EarthRoamer had a 20th anniversary rally just south of Moab, UT. Bill gave a great talk about how the company took shape and became what it is today. The original prototype was built in 1998 on a Dodge chassis, but Dodge would not give him a meeting to discuss the future commercial design, while Ford did. That’s why today the design is build on the F-550, with the first Ford version completed in 2003. Since then just over 200 have been built by the EarthRoamer team, where ours is S/N 110.
Roughly 40 vehicles from all over North America showed up for the rally. They had classes in the daytime to help owners understand the subsystems better and even covered winch and sand recovery techniques.
They also had a couple of drives out to the local Canyonlands National Park for some off-road fun. The rally stopped in Dead Horse Point State Park to see the expansive beauty of the area from the overlook. There was still some smoke from a forest fire to the west, but the view was incredible. If you look closely at the center of the picture you can see the dirt road we came down later in the day from the ridge off in the distance.
We then went to Canyonlands and took the Shafer trail down into the canyon. This is a picture of the rig we were following. What a great road and drive. It was two-way traffic too. Luckily, we were on the inside lane.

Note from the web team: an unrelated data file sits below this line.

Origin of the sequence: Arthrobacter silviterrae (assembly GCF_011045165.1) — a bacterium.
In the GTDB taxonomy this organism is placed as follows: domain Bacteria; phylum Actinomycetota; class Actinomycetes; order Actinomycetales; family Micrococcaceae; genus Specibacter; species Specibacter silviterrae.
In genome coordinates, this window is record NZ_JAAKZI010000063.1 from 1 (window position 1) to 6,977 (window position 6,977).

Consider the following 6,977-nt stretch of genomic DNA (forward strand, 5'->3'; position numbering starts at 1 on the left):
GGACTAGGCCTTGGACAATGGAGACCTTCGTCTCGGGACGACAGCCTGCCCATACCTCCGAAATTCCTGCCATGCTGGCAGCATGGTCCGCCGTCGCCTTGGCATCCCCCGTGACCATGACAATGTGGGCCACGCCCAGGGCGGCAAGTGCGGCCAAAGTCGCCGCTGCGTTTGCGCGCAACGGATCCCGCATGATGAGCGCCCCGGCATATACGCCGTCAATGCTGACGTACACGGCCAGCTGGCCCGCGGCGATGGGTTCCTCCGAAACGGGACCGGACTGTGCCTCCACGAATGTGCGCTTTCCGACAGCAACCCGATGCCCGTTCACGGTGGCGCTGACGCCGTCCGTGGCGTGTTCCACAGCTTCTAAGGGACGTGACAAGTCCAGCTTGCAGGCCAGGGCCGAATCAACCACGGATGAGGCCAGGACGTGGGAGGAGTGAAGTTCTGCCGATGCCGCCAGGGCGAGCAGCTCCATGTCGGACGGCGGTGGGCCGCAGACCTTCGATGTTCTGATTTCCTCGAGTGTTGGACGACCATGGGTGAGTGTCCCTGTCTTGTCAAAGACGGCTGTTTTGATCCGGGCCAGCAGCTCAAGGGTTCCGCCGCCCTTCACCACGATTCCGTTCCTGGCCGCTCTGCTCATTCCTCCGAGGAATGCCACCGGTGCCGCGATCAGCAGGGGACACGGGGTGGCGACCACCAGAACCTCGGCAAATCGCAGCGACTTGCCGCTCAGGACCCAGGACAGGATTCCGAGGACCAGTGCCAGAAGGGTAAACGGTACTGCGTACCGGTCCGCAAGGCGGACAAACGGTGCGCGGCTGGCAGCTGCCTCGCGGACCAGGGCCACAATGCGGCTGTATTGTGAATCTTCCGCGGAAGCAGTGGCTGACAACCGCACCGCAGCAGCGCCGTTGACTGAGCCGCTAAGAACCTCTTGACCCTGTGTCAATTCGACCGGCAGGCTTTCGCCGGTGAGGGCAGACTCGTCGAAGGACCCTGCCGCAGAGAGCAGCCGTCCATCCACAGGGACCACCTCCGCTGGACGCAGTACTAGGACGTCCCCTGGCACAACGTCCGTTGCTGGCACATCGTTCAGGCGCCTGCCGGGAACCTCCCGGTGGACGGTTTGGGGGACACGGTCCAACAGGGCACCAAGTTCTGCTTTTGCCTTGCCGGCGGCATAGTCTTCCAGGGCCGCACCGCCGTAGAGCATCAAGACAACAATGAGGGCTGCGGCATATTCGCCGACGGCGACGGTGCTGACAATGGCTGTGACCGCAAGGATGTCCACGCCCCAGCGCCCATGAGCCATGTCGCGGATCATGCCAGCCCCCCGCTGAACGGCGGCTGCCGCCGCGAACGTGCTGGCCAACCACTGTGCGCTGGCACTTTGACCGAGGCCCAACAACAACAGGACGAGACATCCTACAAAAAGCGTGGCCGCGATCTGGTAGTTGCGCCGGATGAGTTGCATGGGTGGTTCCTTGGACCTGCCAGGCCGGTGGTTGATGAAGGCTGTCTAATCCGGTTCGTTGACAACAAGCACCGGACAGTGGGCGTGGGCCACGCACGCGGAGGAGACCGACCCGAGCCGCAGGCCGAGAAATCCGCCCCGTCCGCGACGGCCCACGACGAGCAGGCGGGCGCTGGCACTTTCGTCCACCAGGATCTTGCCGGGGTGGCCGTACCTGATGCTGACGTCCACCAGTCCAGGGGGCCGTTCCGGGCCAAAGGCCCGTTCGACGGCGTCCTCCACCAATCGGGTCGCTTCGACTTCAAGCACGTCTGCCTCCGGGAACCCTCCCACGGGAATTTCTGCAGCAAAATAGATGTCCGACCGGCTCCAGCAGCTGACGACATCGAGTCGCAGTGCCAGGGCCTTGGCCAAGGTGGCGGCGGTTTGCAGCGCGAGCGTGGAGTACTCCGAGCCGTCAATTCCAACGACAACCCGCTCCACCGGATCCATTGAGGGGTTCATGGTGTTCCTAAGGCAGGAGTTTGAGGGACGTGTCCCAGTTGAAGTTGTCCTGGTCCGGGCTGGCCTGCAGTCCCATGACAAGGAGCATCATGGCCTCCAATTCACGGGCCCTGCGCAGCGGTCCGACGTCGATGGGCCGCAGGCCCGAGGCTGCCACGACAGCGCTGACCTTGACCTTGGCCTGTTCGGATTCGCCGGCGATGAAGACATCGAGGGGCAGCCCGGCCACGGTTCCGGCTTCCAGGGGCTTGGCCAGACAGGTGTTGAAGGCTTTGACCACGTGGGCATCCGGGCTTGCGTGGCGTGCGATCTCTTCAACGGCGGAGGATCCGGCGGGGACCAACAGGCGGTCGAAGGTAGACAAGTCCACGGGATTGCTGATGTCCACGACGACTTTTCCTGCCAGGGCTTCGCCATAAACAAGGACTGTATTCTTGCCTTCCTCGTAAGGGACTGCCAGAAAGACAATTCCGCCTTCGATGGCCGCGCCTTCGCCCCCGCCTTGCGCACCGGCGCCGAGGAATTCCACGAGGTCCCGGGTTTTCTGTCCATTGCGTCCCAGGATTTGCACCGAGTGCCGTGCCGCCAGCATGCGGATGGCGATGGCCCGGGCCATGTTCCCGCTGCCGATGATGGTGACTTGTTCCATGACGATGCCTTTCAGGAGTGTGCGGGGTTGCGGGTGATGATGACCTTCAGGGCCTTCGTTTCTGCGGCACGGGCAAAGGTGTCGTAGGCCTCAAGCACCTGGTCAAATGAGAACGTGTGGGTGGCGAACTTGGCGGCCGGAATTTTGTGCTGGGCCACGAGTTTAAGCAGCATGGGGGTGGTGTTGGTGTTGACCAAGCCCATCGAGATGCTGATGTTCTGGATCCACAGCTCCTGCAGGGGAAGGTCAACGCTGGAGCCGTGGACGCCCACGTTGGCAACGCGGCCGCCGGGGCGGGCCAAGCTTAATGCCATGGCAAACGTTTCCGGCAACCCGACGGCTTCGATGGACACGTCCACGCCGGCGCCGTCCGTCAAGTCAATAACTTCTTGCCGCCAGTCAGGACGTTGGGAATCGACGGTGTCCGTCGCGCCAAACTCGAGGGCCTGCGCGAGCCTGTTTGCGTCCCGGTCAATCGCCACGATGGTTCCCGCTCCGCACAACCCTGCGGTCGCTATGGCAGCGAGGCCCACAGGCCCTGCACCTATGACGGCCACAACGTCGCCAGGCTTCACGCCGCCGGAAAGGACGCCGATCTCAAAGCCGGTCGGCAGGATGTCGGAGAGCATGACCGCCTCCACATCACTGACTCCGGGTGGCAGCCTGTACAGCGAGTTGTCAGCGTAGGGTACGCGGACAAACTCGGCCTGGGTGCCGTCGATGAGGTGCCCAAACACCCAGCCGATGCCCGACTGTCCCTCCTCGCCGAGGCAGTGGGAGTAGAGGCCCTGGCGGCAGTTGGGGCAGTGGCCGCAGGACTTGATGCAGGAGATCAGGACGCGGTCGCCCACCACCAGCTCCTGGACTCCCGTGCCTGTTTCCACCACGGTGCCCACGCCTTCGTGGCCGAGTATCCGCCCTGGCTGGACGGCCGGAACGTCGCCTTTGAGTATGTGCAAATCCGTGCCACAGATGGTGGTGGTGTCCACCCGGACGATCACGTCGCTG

The road ran along many beautiful vistas within the park.
At one of these vistas we stopped for lunch. We jumped off the Shafer trail and onto the Potash trail that runs along the Colorado River and dumps you back into civilization right at the entrance to Arches National Park.
A great band from Salt Lake City, Opal Hill Drive, played that night at the rally camp at Area BFE. The band’s equipment and lights were powered by the single EarthRoamer’s camper batteries parked next to the stage – impressive. We even had a bright, full moon for the show.
We left the rally heading south towards Arizona but were quickly distracted by the southern entrance to Canyonlands NP, a place neither of us had been to yet. Along the way to the park entrance we passed Newspaper Rock, a rock filled with petroglyphs from native clans that marked their passing through the area for hundreds or even thousands of years.
We did a nice hike in Canyonlands, but it was a little warm and not much shade.
After the hike we continued south to Muley Point. Being Saturday night, I figured it would be hard to find a good camping spot on this majestic point, only to find out we had the place to ourselves. The San Juan River cuts a beautiful gorge through the valley below as Monument Valley sits on the horizon to the south.
The sunset lights up the plateau of Muley Point for a beautiful evening campfire.